Intro by Steve Cook
It is often contended that the planet’s coral reef ecosystems are particularly sensitive to and damaged by climate change. They are often pointed to as the ‘canary in the coal mine’ in the effort to convince us that we have wrecked our planet.
Of course, the use of the term “climate change” is often used misleadingly in so far as there is natural climate change, the warming and cooling cycles of the Earth. These cycles occur and will continue to occur whether human beings happen to be present or not. It is therefore deliberately misleading on the part of the climate hysteria brigade to try to insinuate that all warming phases and trends are the “fault” of we humans emerging from the Stone Age and building ourselves a rather impressive civilisation.
We do, of course, need some sort of vigilant “quality control” allied to conscientious husbandry of the planet, whereby we can be alerted when real environmental damage due to our activity occurs (or, better, is predicted before it becomes an emergency) and rational steps taken to correct the errors causing the problem.
But what we don’t need is outright hysteria allied to sloppy and irresponsible “science”, false reports and propaganda designed to instill in us fear and dismay, belittle humanity’s considerable accomplishments and discouraging or inhibiting a confident and optimistic creation of the future.
An example of the aforesaid sloppiness is the canary in the coal mine of the Great Barrier Reef and so forth trotted out as “evidence” of impending doom.
Because the canary isn’t dead, isn’t dying and in fact appears to be quite healthy.
We quote here the Executive Summary of the report “CORAL IN A WARMING WORLD – CAUSES FOR OPTIMISM’ by Peter Ridd, which can be found on the website of the UK-based Global Warming Policy Foundation, here.
We highly recommend that you read the whole report if you wish to raise your understanding of what is going on ad indeed the many other excellent report to be found on the Foundation’s website.
• The most reliable long-term record of coral cover of a large area is from the Great Barrier Reef. Its cover varies greatly from year to year, but in 2022 was at the highest level since records began in 1985, and double the level in 2011.
• Of the 3000 individual reefs of the Great Barrier Reef, none have been lost, and all have excellent coral, although there are large fluctuations in cover from year to year, mostly as a result of cyclones and starfish predation.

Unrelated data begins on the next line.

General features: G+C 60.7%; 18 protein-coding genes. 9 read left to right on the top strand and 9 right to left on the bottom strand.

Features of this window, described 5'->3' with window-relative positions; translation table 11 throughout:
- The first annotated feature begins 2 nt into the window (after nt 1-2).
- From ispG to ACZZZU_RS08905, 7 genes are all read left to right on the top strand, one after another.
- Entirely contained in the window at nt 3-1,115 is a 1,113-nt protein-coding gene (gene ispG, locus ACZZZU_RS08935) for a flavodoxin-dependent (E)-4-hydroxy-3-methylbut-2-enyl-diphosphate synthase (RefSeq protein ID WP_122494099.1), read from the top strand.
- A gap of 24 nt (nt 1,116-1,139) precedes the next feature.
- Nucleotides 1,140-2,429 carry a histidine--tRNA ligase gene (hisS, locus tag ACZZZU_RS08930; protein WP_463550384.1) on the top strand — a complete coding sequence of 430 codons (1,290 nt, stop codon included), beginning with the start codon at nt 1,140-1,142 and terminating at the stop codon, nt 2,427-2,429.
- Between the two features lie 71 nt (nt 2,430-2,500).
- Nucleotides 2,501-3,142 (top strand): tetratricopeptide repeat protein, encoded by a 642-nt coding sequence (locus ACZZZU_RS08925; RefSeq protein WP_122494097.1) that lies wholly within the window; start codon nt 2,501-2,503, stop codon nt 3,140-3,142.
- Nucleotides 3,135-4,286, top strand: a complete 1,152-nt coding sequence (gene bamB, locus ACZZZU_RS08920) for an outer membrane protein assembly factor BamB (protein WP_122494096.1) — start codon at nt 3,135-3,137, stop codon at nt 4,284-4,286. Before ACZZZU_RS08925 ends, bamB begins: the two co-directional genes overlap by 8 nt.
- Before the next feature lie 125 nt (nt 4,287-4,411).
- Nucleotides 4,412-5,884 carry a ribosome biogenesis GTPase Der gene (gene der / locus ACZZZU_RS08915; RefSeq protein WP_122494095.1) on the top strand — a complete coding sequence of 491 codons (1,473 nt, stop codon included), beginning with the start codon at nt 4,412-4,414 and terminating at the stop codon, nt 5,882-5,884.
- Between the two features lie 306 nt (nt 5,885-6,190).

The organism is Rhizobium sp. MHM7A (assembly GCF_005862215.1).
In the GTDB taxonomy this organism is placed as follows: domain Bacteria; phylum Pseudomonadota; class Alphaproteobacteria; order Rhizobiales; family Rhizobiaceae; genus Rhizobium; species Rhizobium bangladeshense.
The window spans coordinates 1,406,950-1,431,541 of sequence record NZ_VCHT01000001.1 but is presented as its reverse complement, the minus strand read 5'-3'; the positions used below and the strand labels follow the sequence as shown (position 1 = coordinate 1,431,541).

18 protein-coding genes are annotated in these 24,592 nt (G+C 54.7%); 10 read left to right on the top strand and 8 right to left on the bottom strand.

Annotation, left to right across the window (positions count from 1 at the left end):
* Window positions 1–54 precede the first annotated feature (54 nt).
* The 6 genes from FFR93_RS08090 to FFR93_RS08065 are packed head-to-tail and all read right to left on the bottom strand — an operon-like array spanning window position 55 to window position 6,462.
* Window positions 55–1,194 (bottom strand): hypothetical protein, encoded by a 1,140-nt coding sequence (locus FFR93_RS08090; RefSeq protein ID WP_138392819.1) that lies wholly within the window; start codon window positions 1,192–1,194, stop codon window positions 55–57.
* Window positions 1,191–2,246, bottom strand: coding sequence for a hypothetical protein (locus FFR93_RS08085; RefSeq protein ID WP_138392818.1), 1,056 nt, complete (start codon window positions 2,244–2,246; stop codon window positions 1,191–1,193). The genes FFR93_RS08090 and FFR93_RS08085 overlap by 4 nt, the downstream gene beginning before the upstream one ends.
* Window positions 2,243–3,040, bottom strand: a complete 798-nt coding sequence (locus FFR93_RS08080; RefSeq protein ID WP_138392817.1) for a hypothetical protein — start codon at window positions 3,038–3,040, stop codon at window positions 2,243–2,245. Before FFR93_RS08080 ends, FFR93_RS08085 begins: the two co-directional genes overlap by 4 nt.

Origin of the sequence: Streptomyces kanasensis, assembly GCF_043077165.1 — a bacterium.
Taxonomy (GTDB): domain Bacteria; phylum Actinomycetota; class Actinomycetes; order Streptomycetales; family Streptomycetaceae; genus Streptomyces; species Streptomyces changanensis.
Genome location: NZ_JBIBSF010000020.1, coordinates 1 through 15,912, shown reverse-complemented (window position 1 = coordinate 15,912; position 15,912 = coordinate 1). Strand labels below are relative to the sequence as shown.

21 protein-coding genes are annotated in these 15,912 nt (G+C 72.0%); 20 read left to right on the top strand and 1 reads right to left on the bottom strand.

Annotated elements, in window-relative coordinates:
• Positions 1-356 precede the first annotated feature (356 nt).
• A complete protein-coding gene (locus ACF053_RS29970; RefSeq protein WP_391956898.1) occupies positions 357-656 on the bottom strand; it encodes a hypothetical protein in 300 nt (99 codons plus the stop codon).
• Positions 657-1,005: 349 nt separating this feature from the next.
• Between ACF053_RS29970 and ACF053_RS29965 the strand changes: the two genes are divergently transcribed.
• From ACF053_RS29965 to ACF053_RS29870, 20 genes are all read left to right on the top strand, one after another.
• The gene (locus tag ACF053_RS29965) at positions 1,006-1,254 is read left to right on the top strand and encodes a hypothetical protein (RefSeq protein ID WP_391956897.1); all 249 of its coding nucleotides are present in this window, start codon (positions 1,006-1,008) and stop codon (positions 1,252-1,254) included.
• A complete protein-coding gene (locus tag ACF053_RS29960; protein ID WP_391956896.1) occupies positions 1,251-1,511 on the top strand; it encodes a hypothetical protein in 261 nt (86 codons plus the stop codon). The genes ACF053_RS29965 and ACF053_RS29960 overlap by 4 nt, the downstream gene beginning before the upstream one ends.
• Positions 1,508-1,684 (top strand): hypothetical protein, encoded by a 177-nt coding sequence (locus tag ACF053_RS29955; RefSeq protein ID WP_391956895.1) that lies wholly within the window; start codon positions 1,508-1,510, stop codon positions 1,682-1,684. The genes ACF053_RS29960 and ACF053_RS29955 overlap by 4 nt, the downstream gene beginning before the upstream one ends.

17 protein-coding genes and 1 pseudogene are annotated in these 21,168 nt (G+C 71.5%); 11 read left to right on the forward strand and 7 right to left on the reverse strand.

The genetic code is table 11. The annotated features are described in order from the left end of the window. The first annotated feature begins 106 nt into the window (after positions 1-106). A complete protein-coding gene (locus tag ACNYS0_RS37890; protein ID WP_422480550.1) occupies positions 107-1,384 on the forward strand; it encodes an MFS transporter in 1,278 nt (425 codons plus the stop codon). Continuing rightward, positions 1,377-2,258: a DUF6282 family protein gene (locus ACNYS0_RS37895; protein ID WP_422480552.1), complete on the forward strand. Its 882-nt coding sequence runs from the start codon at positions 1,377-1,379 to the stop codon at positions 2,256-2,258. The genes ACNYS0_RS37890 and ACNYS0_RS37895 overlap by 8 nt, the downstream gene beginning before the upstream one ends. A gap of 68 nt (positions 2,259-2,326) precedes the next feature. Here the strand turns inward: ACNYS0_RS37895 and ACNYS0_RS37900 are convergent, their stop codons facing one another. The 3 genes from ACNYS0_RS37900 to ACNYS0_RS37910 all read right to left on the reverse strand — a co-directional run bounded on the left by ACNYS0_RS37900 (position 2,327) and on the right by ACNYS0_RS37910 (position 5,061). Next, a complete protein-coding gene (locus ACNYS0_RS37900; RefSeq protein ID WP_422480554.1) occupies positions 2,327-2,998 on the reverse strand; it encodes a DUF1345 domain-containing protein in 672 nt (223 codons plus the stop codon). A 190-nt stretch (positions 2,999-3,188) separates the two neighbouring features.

• Data for other parts of the world is less reliable, and is only useful for the last two decades.
• Aggregated over the whole world, the data does not support the proposition that there has been a major drop in coral cover. At worst, there might have been a reduction of 7% from 2000–19, but the stated error margin is of similar size to the difference. In addition, natural variability of the data is also around 10% – higher than the difference between 2000 and 2019.
• Data for the East Asia Seas coral bioregion, with 30% of the world’s coral reefs, and containing the particularly diverse ‘Coral Triangle’, show no statistically significant net coral loss since records began.
• Outside Australia, there is a need to improve standardisation and randomisation of data sets.
• The most comprehensive data, by far, on coral bleaching due to high water temperatures comes from the Great Barrier Reef. This indicates that the overall impacts are very minor. Current record coral cover comes despite four supposedly catastrophic bleaching events in the six years prior to 2022.
• Coral usually takes at least 5–10 years to regrow from a major mortality event, so the record high coral levels in 2022 suggests reports of massive mortality events were erroneous. This raises serious questions about integrity in science institutions and in the media.
• Coral bleaching occurs when corals expel the symbiotic algae (zooxanthellae) that live inside them, often subsequently replacing them with a different species when they recover. The process makes them highly adaptable to changing temperatures.
• Most corals that bleach do not die.
In conclusion, the future of the world’s reefs is much less discouraging than is often thought, at least from the impacts of climatic temperature variations. It is now clear that many of the institutional claims of massive permanent coral loss have been greatly exaggerated.
It seems probable that a pessimistic groupthink has taken hold of large sections of the coral reef science community, affecting the clarity with which some in that community observe the world’s reefs.
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